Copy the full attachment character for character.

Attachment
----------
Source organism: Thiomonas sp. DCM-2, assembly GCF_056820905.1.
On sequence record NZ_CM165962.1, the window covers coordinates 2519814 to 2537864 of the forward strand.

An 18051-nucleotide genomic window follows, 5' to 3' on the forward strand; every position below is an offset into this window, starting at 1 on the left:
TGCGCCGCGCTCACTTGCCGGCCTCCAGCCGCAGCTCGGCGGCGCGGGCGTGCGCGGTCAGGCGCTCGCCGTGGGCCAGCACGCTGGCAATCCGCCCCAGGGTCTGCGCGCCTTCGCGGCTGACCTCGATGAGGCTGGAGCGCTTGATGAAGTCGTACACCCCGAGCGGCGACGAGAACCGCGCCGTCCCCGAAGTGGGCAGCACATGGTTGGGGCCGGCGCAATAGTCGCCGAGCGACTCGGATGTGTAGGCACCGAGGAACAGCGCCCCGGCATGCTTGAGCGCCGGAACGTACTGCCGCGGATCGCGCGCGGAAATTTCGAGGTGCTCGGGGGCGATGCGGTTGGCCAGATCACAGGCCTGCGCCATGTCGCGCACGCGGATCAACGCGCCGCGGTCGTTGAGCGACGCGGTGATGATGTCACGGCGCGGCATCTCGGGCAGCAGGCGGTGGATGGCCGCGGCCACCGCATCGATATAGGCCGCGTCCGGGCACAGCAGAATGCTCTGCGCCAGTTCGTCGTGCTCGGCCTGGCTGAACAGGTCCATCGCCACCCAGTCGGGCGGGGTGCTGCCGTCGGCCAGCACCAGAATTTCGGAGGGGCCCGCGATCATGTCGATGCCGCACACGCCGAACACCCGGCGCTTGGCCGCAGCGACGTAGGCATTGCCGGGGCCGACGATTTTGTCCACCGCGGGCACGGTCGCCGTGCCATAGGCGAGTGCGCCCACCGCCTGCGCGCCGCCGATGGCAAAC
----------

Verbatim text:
Source organism: Thiomonas sp. DCM-2, assembly GCF_056820905.1.
On sequence record NZ_CM165962.1, the window covers coordinates 2519814 to 2537864 of the forward strand.

An 18051-nucleotide genomic window follows, 5' to 3' on the forward strand; every position below is an offset into this window, starting at 1 on the left:
TGCGCCGCGCTCACTTGCCGGCCTCCAGCCGCAGCTCGGCGGCGCGGGCGTGCGCGGTCAGGCGCTCGCCGTGGGCCAGCACGCTGGCAATCCGCCCCAGGGTCTGCGCGCCTTCGCGGCTGACCTCGATGAGGCTGGAGCGCTTGATGAAGTCGTACACCCCGAGCGGCGACGAGAACCGCGCCGTCCCCGAAGTGGGCAGCACATGGTTGGGGCCGGCGCAATAGTCGCCGAGCGACTCGGATGTGTAGGCACCGAGGAACAGCGCCCCGGCATGCTTGAGCGCCGGAACGTACTGCCGCGGATCGCGCGCGGAAATTTCGAGGTGCTCGGGGGCGATGCGGTTGGCCAGATCACAGGCCTGCGCCATGTCGCGCACGCGGATCAACGCGCCGCGGTCGTTGAGCGACGCGGTGATGATGTCACGGCGCGGCATCTCGGGCAGCAGGCGGTGGATGGCCGCGGCCACCGCATCGATATAGGCCGCGTCCGGGCACAGCAGAATGCTCTGCGCCAGTTCGTCGTGCTCGGCCTGGCTGAACAGGTCCATCGCCACCCAGTCGGGCGGGGTGCTGCCGTCGGCCAGCACCAGAATTTCGGAGGGGCCCGCGATCATGTCGATGCCGCACACGCCGAACACCCGGCGCTTGGCCGCAGCGACGTAGGCATTGCCGGGGCCGACGATTTTGTCCACCGCGGGCACGGTCGCCGTGCCATAGGCGAGTGCGCCCACCGCCTGCGCGCCGCCGATGGCAAAC